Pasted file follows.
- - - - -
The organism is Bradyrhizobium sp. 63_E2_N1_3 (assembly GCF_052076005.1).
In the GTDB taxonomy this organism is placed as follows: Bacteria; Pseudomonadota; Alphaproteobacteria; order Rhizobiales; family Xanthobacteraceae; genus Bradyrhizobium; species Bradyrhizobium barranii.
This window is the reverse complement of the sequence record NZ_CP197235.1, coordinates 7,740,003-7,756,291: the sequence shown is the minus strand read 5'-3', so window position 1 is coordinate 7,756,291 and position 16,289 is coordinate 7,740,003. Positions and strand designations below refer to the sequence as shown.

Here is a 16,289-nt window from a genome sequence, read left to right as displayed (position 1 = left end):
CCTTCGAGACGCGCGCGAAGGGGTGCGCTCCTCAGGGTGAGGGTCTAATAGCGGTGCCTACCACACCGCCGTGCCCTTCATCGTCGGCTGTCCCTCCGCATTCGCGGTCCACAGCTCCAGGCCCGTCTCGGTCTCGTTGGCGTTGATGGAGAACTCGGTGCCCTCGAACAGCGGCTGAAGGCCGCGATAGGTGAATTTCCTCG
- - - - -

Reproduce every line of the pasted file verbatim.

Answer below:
The organism is Bradyrhizobium sp. 63_E2_N1_3 (assembly GCF_052076005.1).
In the GTDB taxonomy this organism is placed as follows: Bacteria; Pseudomonadota; Alphaproteobacteria; order Rhizobiales; family Xanthobacteraceae; genus Bradyrhizobium; species Bradyrhizobium barranii.
This window is the reverse complement of the sequence record NZ_CP197235.1, coordinates 7,740,003-7,756,291: the sequence shown is the minus strand read 5'-3', so window position 1 is coordinate 7,756,291 and position 16,289 is coordinate 7,740,003. Positions and strand designations below refer to the sequence as shown.

Here is a 16,289-nt window from a genome sequence, read left to right as displayed (position 1 = left end):
CCTTCGAGACGCGCGCGAAGGGGTGCGCTCCTCAGGGTGAGGGTCTAATAGCGGTGCCTACCACACCGCCGTGCCCTTCATCGTCGGCTGTCCCTCCGCATTCGCGGTCCACAGCTCCAGGCCCGTCTCGGTCTCGTTGGCGTTGATGGAGAACTCGGTGCCCTCGAACAGCGGCTGAAGGCCGCGATAGGTGAATTTCCTCG